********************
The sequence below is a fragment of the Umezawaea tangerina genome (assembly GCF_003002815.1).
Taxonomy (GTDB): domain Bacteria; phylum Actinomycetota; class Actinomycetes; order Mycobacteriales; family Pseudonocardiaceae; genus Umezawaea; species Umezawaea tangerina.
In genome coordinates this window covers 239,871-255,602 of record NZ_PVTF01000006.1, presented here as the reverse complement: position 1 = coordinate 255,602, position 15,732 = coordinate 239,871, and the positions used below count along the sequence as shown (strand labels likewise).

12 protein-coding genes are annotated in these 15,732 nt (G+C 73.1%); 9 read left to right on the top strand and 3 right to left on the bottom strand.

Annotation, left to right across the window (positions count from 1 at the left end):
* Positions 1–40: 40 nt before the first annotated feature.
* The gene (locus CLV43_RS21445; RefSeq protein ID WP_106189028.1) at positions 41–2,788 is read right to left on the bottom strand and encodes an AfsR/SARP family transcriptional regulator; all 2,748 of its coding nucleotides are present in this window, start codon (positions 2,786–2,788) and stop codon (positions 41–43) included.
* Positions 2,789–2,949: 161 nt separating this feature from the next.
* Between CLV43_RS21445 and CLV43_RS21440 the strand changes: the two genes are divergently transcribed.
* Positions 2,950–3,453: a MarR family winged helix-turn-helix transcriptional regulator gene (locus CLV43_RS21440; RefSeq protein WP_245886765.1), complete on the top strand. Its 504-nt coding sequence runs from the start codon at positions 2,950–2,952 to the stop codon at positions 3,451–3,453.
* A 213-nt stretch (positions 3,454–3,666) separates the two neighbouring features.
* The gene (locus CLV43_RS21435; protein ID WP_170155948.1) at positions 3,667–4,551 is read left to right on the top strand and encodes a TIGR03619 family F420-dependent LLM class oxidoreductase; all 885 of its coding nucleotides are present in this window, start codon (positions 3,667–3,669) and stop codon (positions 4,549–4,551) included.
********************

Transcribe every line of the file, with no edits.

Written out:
The sequence below is a fragment of the Umezawaea tangerina genome (assembly GCF_003002815.1).
Taxonomy (GTDB): domain Bacteria; phylum Actinomycetota; class Actinomycetes; order Mycobacteriales; family Pseudonocardiaceae; genus Umezawaea; species Umezawaea tangerina.
In genome coordinates this window covers 239,871-255,602 of record NZ_PVTF01000006.1, presented here as the reverse complement: position 1 = coordinate 255,602, position 15,732 = coordinate 239,871, and the positions used below count along the sequence as shown (strand labels likewise).

12 protein-coding genes are annotated in these 15,732 nt (G+C 73.1%); 9 read left to right on the top strand and 3 right to left on the bottom strand.

Annotation, left to right across the window (positions count from 1 at the left end):
* Positions 1–40: 40 nt before the first annotated feature.
* The gene (locus CLV43_RS21445; RefSeq protein ID WP_106189028.1) at positions 41–2,788 is read right to left on the bottom strand and encodes an AfsR/SARP family transcriptional regulator; all 2,748 of its coding nucleotides are present in this window, start codon (positions 2,786–2,788) and stop codon (positions 41–43) included.
* Positions 2,789–2,949: 161 nt separating this feature from the next.
* Between CLV43_RS21445 and CLV43_RS21440 the strand changes: the two genes are divergently transcribed.
* Positions 2,950–3,453: a MarR family winged helix-turn-helix transcriptional regulator gene (locus CLV43_RS21440; RefSeq protein WP_245886765.1), complete on the top strand. Its 504-nt coding sequence runs from the start codon at positions 2,950–2,952 to the stop codon at positions 3,451–3,453.
* A 213-nt stretch (positions 3,454–3,666) separates the two neighbouring features.
* The gene (locus CLV43_RS21435; protein ID WP_170155948.1) at positions 3,667–4,551 is read left to right on the top strand and encodes a TIGR03619 family F420-dependent LLM class oxidoreductase; all 885 of its coding nucleotides are present in this window, start codon (positions 3,667–3,669) and stop codon (positions 4,549–4,551) included.